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I am having trouble creating symbology in ArcGIS that can show velocity arrows of GPS stations. I have a point file with location information, velocity and direction of each GPS station. I want to create a map similar to the image I have attached. The size of the arrows stay the same but the length changes based on the velocity. See below.

enter image description here

My first instinct was to use graduated symbols however that just scales the arrows and does not stretch them.

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I think your best bet is presenting data by lines.

  • Create any size buffer around points
  • Convert them to lines

Apply following field calculator expression (Python) on Shape field:

def plineM (B,V,SCALE,shp):
 b=float(B);v=float(V)
 part=shp.getPart(0)
 buf=arcpy.Polygon(part)
 pC=buf.centroid
 X=pC.X+v*SCALE*math.cos(b/180*3.141593)
 Y=pC.Y+v*SCALE*math.sin(b/180*3.141593)
 newP=arcpy.Point(X,Y)
 pLine=arcpy.Polyline(arcpy.Array([pC,newP]))
 return pLine

----------------------------

plineM( !BEARING!, !Velocity!,0.5, !Shape! )

Making sure your bearings expressed in degrees, counter clockwise from East

INPUT POINTS TABLE:

enter image description here

OUTPUT:

enter image description here

You might want to play with scale factor. Note it is tested on shapefile, if it is not the case start editing session on lines before running expression.

UPDATE: January 2020

A couple of people reported ERROR 000539 when using suggested expression. Vey likely reason is large buffer around original point, resulting in buffer overlaps. If you are using build-in ArcGIS tool to convert buffers to lines it might result in lines made of 2 vertices:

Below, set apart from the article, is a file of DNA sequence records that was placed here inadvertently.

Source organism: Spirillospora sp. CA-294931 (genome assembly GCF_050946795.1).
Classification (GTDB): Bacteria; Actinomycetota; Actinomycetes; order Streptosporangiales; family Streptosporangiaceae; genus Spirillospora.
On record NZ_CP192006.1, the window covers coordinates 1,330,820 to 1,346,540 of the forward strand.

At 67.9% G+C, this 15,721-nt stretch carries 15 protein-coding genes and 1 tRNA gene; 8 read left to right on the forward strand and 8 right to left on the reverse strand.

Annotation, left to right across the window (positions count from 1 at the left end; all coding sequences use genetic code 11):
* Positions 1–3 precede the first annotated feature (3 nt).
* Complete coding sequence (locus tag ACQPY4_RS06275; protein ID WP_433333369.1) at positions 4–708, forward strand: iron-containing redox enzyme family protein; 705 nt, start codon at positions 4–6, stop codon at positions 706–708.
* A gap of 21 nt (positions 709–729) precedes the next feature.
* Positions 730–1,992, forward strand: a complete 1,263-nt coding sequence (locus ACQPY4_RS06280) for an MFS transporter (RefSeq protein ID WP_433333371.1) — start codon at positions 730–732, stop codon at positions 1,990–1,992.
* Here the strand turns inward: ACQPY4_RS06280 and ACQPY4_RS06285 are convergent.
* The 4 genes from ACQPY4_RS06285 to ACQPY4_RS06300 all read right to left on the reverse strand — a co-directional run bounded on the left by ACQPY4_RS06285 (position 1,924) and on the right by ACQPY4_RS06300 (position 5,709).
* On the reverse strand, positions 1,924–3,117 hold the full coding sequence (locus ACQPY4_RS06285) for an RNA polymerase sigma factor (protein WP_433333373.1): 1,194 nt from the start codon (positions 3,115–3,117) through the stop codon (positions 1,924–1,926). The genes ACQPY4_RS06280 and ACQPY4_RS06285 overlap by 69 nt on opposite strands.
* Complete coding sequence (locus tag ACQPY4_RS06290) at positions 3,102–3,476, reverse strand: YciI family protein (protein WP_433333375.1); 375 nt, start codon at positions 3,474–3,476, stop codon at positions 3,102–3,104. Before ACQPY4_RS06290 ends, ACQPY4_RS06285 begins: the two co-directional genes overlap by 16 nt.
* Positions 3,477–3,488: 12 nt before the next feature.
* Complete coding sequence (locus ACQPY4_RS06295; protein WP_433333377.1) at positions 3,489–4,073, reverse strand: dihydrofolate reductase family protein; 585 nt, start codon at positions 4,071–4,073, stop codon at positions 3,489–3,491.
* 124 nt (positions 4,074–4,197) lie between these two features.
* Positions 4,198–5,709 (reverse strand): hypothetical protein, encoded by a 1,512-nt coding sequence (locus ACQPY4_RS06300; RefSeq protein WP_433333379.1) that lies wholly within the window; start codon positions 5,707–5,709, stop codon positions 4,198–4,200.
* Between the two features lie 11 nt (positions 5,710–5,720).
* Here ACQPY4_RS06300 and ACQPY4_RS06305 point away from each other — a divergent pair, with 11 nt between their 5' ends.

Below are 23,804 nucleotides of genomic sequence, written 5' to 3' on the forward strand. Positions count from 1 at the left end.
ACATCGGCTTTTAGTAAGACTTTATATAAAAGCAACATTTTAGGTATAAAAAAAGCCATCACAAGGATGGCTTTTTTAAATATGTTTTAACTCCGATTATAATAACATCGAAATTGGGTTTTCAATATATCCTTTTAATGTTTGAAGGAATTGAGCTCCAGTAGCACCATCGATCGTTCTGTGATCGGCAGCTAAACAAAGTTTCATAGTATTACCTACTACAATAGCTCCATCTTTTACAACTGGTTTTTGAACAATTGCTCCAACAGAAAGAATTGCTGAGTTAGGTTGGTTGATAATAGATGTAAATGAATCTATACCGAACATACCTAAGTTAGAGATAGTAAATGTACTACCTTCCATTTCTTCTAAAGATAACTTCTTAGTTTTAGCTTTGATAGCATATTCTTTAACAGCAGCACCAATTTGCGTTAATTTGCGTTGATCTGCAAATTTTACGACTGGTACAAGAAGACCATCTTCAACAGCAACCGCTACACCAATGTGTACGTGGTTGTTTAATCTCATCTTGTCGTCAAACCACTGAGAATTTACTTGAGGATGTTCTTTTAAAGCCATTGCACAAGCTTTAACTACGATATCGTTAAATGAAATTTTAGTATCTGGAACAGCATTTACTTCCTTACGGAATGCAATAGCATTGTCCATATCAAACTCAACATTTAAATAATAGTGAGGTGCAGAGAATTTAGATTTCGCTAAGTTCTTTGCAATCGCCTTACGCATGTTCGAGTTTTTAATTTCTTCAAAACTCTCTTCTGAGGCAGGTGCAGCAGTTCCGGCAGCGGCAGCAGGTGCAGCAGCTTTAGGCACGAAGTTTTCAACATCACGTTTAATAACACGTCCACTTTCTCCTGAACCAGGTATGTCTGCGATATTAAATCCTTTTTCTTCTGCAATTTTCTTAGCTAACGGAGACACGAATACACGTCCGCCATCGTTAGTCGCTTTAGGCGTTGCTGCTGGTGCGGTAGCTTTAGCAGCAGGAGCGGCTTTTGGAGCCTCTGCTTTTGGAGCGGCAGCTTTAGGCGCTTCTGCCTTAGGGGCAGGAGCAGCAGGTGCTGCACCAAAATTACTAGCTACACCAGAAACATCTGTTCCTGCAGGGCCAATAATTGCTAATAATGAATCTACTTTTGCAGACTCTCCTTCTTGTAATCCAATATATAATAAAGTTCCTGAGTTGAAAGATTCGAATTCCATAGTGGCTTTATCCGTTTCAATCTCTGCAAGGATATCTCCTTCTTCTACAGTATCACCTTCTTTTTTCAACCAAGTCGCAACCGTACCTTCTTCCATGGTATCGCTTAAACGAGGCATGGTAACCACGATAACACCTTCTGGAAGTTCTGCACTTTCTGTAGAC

enter image description here

Possible workaround is making smaller buffers.

| improve this answer | |
  • Great answer. Definitely lines are the way to go here. – Fezter Nov 18 '16 at 0:13
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    Yes, I did, otherwise why point 2 in the post? Another approach is compute end coordinates using same formulas in polygons table and use xy to line tool. – FelixIP Jan 21 at 2:31
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    Read above comments. If this doesn't work, convert to a true script. Arcgis calculator, can be unpredictable, to say a least. – FelixIP Jan 21 at 6:14
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    @JGIS see updated answer. – FelixIP Jan 22 at 2:15
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    I see 2 possible reasons: a) your PC doesn't know what sine is, unlikely b) you didn't read my post and expressed angles in something else, but degrees. Highly likely. – FelixIP Jan 22 at 4:36
2

FelixIP has provided quite an elegant solution. A more simple alternative would be:

  1. Set the Symbology for your point layer to "Graduated Symbols", with the Value set to your VELOCITY field.
  2. Click the Template button to select a symbol which would be suitable for depicting bearings and velocities - I chose an arrow from the ESRI North font for the example.
  3. Set the Symbol Size range to some values which will work for your map (you can refine these values later).
  4. Click the Advanced button and select the "Rotation" option. In the Rotate window, select the Bearing field from the drop-down box, and choose the rotation style to suit your data.

(1)

Step 1

(2)

Step 2

(4)

Step 3

(Example result)

Step 4

| improve this answer | |
  • I should have pointed out that these symbols will be centred on where the point is located. This can be changed so that the starting point of the arrow is located at the GPS point by changing the Y offset of the pointer symbol in step 2 so that the base of the arrow is level with the X axis of the preview. If necessary, you could also add a point layer to the symbol to show the GPS point. – Adam Nov 23 '16 at 0:02
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    Thanks for your suggestion. However I was looking for a solution where the length of arrow would change based on the velocity, not just scale the size of the arrow. – dmariamp Jan 17 '17 at 22:56

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